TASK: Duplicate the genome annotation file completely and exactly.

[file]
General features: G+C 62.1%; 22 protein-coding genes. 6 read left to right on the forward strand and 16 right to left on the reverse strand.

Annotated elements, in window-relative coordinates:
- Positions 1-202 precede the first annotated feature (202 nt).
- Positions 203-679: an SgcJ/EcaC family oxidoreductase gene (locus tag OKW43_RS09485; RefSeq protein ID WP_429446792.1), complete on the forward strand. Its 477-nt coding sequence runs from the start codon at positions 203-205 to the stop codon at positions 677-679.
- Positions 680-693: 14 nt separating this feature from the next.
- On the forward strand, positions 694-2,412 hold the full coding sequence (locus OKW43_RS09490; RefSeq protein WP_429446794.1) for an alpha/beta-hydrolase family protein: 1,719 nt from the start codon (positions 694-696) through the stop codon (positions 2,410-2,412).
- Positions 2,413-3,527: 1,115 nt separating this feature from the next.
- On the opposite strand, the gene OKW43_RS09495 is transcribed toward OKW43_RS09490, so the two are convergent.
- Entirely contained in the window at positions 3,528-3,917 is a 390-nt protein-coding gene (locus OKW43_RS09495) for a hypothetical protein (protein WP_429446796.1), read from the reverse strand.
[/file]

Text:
General features: G+C 62.1%; 22 protein-coding genes. 6 read left to right on the forward strand and 16 right to left on the reverse strand.

Annotated elements, in window-relative coordinates:
- Positions 1-202 precede the first annotated feature (202 nt).
- Positions 203-679: an SgcJ/EcaC family oxidoreductase gene (locus tag OKW43_RS09485; RefSeq protein ID WP_429446792.1), complete on the forward strand. Its 477-nt coding sequence runs from the start codon at positions 203-205 to the stop codon at positions 677-679.
- Positions 680-693: 14 nt separating this feature from the next.
- On the forward strand, positions 694-2,412 hold the full coding sequence (locus OKW43_RS09490; RefSeq protein WP_429446794.1) for an alpha/beta-hydrolase family protein: 1,719 nt from the start codon (positions 694-696) through the stop codon (positions 2,410-2,412).
- Positions 2,413-3,527: 1,115 nt separating this feature from the next.
- On the opposite strand, the gene OKW43_RS09495 is transcribed toward OKW43_RS09490, so the two are convergent.
- Entirely contained in the window at positions 3,528-3,917 is a 390-nt protein-coding gene (locus OKW43_RS09495) for a hypothetical protein (protein WP_429446796.1), read from the reverse strand.